How Work Stress Could Harm Your Health

Stroke risk was raised in workers with high-stress jobs

(RxWiki News) Is work stress putting you at risk of having a meltdown? It may be putting your health at risk, too.

A new study found that workers who have high-stress jobs may have a higher risk of stroke than those with low-stress jobs.

"Having a lot of job stress has been linked to heart disease, but studies on job stress and stroke have shown inconsistent results," said lead study author Dingli Xu, MD, of Southern Medical University in Guangzhou, China, in a press release. "It's possible that high-stress jobs lead to more unhealthy behaviors, such as poor eating habits, smoking and a lack of exercise."

Angelos Halaris, MD, PhD, medical director of adult psychiatry at Loyola University Medical Center, told RxWiki News that stress is a major factor in overall health.

"Stress, especially if it is prolonged and feels inescapable to the person, can lead to heart and blood vessel disease which may eventually lead to a heart attack or stroke," Dr. Halaris said. "Stress has also been shown to cause depression. Depression can, as most any physical illness, then cause more stress to the individual, especially if the depression goes undiagnosed or untreated. One of the ways stress can cause physical and mental illness is through the activation of the immune system, which responds with inflammation in the brain and the cardiovascular system. When inflammation persists, it can cause a lot of damage to most all organs of the body."

But there are ways to fight job stress, Dr. Halaris said.

"Consider the option of changing the job that causes you stress and look for something that is less stressful — maybe even consider a career change," he said. "If neither of these two options are viable alternatives, then get serious about starting to: exercise regularly; do not take your work home with you; seek effective distractions by engaging in activity or activities that you can derive pleasure from, such as reading a book, meeting with friends, going for walks or pursuing a hobby. You can also learn how to practice relaxation exercises, meditation and/or joining a yoga class. Above all do not use alcoholic beverages or smoke (cigarettes or pot) in an effort to relax."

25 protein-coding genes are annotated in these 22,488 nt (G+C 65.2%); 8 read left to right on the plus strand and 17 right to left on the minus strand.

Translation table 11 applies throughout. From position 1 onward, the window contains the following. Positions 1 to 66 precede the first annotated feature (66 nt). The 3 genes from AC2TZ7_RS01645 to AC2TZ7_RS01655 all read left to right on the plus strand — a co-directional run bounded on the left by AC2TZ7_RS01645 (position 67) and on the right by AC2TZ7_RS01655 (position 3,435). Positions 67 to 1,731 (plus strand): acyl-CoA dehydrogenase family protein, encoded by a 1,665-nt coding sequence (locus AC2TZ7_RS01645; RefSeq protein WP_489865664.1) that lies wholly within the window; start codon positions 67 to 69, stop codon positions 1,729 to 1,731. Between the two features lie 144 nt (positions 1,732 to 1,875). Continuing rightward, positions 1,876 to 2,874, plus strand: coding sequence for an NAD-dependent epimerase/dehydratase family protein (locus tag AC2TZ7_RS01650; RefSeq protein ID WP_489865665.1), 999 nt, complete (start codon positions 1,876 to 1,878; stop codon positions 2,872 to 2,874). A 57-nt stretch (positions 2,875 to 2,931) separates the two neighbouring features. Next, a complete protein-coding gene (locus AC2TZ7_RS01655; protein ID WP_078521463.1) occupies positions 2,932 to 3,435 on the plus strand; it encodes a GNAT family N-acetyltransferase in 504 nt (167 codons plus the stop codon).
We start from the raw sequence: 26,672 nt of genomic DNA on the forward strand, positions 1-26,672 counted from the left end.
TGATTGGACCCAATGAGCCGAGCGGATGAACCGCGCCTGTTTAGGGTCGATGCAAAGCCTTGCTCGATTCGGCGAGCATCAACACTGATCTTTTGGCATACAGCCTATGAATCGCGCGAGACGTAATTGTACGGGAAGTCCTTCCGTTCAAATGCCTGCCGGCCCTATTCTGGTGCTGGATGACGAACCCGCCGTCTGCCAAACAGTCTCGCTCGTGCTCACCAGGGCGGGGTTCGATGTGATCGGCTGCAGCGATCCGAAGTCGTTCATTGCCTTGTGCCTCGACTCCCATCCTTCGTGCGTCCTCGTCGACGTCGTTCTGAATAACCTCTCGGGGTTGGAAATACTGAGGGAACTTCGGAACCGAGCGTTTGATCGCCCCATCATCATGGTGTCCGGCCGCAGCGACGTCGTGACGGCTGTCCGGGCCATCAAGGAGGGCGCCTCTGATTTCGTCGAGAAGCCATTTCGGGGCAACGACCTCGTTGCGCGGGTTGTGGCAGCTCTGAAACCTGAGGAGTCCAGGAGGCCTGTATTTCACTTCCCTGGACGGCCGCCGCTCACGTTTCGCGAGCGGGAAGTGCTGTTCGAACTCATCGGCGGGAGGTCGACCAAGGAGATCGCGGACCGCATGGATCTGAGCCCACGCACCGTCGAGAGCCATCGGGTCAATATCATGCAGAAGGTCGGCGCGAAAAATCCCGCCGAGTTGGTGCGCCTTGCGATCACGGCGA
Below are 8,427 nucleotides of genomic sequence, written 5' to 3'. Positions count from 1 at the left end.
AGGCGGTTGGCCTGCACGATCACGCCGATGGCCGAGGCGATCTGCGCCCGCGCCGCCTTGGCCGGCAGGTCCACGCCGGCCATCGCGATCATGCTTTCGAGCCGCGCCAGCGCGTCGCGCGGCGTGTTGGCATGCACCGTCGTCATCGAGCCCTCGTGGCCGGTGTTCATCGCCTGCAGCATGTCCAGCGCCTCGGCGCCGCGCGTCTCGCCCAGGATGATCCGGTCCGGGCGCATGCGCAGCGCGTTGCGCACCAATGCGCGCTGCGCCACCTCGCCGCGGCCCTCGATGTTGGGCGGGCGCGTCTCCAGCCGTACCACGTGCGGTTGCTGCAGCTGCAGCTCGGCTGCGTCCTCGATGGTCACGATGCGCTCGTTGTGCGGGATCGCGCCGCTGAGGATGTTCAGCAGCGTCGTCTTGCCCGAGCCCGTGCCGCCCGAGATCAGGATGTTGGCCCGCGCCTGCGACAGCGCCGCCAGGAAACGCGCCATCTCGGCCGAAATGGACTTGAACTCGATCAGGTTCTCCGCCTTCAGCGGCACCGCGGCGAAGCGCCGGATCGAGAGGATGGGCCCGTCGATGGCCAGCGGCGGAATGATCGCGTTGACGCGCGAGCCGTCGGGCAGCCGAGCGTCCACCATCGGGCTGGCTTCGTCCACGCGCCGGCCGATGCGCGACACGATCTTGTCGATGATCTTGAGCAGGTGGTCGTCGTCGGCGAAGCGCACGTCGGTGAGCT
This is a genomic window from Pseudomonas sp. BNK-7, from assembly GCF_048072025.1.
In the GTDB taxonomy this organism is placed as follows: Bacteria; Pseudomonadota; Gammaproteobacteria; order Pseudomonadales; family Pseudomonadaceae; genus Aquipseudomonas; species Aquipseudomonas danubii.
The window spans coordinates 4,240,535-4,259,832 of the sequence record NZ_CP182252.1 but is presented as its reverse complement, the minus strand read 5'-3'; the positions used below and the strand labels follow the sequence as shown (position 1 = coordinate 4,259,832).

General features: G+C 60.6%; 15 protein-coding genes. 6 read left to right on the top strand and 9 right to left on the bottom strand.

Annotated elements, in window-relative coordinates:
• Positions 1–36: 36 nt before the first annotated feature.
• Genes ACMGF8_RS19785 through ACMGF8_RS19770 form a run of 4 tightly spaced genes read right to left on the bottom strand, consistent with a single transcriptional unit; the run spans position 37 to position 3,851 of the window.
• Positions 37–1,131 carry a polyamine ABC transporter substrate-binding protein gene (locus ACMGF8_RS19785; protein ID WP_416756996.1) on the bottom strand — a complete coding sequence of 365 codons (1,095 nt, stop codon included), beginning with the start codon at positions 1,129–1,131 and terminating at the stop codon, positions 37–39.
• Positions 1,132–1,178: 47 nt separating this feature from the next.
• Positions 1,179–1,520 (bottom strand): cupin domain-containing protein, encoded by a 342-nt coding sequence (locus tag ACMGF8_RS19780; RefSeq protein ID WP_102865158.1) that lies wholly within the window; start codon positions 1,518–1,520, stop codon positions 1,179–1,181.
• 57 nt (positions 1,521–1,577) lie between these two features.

A stroke occurs when blood flow to the brain is blocked, which keeps the brain from getting oxygen. Obesity, poor diet, lack of exercise, smoking and heavy drinking are all risk factors for stroke.

Dr. Xu and team looked at six past studies on job stress and stroke risk. In total, these researchers studied 138,782 patients. Follow-up times ranged from three to 17 years.

These researchers split jobs into four types: passive, low-stress, high-stress and active. Passive jobs were not demanding and gave workers little control. Low-stress jobs had low demand and high control. High-stress occupations had high demand and low control. Active jobs had high demand and high control.

Compared to those with low-stress jobs, high-stress workers were 22 percent more likely to have a stroke. For women, this risk was even higher — at 33 percent.

Passive and active workers didn't appear to have an increased stroke risk, Dr. Xu and team found.

Jennifer J. Majersik, MD, MS, of the University of Utah in Salt Lake City and a member of the American Academy of Neurology, wrote an editorial about this study, in which she called for measures to lower stress among workers.

"Although there have been almost no trials of reducing job strain, it is plain that organizations can increase employee decision-making control through multilevel engagement, including team-based approaches, and by embracing flexible work arrangements, such as telecommuting," Dr. Majersik wrote. "Perhaps in the future, stroke prevention trials will include job strain not only as a risk factor but even as a modifiable risk ready for intervention."

Dr. Xu and colleagues only measured stress in study patients once and did not fully account for other factors that can affect stroke risk, such as high blood pressure.

The study and editorial were published Oct. 14 in the journal Neurology.

Dr. Xu and team disclosed no study funding sources. Some study authors disclosed funds from the National Natural Science Foundation of China and various organizations in Guangdong Province.

Review Date: 
October 14, 2015